I find the NLS pellets to be too hard for some fishes. Hikari micropellets are more porous. They initially float but ones they suck up some water they get soft and sink. It is my favourite dry food for pencilfish, all sizes of tetras and even some of the apistogramma eat it (not the NLS).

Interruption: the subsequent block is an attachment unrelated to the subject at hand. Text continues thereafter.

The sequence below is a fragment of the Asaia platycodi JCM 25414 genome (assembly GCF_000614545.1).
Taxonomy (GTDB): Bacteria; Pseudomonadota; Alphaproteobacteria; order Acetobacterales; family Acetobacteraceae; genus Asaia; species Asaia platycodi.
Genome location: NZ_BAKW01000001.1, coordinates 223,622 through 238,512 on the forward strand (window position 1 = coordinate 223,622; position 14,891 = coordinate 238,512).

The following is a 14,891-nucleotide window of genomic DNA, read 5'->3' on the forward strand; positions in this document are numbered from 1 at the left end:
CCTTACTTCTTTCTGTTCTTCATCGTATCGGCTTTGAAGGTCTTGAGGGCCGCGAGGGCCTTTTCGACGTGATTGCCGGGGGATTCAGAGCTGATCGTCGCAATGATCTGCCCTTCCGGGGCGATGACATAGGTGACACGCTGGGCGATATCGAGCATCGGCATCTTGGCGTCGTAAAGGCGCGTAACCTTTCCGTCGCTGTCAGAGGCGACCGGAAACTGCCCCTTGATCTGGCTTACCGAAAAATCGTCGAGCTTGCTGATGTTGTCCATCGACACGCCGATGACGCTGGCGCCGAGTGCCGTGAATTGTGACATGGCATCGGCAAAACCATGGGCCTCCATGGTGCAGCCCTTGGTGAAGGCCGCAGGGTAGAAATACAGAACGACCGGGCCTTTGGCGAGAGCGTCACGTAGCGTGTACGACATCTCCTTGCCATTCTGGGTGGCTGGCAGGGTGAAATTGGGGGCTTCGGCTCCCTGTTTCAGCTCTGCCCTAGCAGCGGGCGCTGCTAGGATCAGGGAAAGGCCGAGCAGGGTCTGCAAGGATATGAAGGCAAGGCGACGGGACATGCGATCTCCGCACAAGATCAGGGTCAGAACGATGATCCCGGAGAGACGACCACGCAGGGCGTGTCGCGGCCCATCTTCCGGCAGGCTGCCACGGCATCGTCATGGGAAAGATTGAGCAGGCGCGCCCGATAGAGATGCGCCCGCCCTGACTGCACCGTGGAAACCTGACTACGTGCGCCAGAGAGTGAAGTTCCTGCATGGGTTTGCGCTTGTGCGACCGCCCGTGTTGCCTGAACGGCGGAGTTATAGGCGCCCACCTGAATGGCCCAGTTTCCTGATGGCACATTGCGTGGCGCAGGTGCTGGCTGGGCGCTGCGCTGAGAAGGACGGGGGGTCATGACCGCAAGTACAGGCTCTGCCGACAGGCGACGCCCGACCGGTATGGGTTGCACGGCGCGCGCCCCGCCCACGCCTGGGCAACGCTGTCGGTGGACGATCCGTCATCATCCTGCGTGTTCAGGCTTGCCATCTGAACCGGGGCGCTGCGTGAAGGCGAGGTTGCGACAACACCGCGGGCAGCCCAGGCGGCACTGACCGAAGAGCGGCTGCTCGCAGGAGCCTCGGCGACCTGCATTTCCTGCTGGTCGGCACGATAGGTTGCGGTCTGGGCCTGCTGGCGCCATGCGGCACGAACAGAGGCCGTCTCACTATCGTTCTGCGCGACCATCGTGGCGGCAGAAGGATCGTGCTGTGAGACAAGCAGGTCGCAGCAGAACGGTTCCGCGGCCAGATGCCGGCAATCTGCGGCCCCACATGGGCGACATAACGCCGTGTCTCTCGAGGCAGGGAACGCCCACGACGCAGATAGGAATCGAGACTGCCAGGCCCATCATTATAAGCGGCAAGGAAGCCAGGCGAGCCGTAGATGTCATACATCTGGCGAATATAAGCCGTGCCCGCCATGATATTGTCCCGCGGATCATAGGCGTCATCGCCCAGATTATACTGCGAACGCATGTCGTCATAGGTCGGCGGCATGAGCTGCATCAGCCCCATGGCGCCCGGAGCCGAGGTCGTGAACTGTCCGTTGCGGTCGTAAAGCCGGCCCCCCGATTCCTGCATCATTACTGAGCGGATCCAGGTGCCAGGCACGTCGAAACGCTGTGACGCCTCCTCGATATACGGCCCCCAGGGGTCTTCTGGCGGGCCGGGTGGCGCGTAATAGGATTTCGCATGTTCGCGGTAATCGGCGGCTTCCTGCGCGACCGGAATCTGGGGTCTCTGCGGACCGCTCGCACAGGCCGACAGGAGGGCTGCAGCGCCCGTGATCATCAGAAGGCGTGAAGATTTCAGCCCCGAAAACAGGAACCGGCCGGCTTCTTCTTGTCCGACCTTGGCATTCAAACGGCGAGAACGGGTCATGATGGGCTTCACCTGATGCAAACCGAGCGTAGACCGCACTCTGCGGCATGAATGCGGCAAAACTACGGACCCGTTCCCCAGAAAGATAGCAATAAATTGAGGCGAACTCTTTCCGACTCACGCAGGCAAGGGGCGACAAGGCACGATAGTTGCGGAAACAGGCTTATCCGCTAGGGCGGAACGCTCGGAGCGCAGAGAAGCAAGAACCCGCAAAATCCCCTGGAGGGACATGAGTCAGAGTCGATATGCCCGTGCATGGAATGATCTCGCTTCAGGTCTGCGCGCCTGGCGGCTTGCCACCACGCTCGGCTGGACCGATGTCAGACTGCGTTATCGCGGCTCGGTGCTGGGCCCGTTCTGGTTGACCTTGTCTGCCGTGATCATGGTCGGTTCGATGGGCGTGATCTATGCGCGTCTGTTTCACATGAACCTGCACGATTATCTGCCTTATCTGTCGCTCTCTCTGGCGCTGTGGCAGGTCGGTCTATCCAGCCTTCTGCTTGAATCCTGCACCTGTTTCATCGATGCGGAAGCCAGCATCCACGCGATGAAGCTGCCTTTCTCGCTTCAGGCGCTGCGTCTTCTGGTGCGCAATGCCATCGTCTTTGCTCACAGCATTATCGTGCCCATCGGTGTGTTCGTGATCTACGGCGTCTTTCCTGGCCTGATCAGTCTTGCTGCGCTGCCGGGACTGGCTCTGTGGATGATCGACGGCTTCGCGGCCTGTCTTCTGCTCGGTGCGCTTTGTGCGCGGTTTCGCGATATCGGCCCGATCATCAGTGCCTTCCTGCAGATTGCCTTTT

8. I'll take on the 'trivia' question and do so without any formulas. Assume your tank inhabitants produce enough nitrate during one week to raise nitrate levels from 0 to 20 mg/L. And you consider to do one tank volume water replacement per week but have to decide between one 100% replacement or two 50% replacements. - in the weekly case the replacement happens at the end of the week when nitrate concentration is 20 mg/L, and when the replacement is done you are back to 0 mg/L. The average concentration over the week is 10 mg/L but with big swings during the week. - in the biweekly case the first 50% replacement happens midweek when nitrate levels have accumulated to 10 mg/L, that drops the level to 5 mg/L. The next half of the week adds another 10 mg/L so you end the week with 15 mg/L when you do the second 50% replacement. You end up with 7.5 mg/L of nitrate at the end of the week compared to 0 mg/L in the first case. The reason for the difference is that the amount of nitrate you remove per week must be the same as what is produced and the amount removed depends on volume and concentration. In the first case you let concentration grow all the way to 20 mg/L so you remove a lot of nitrates. In the second you do the replacements at much lower concentration so you remove less. Over many weeks the nitrate concentration in the biweekly schedule will keep creeping up until the average is 20 mg/L in which case you remove the same amount as the weekly schedule. If you were to do more changes per week but kept the total weekly amount at one tank volume you would also end up with an average nitrate concentration of 20 mg/L but you'll get there faster and it will vary less around the 20 mg/L average. So more frequent changes give smaller swings in nitrate concentration but a higher average nitrate concentration. Now if you add a good dose of (floating) plants they will easily take up 20 mg/L worth of nitrate per week so you need virtually no water changes, just top-ups, and your weekly average nitrate concentration is near-zero as ammonia produced by the fish is taken up immediately. Perhaps not an option with rift lake cichlids, just a thought. For more on plant-based aquarium filtration see: http://biodives.com/blog/?p=6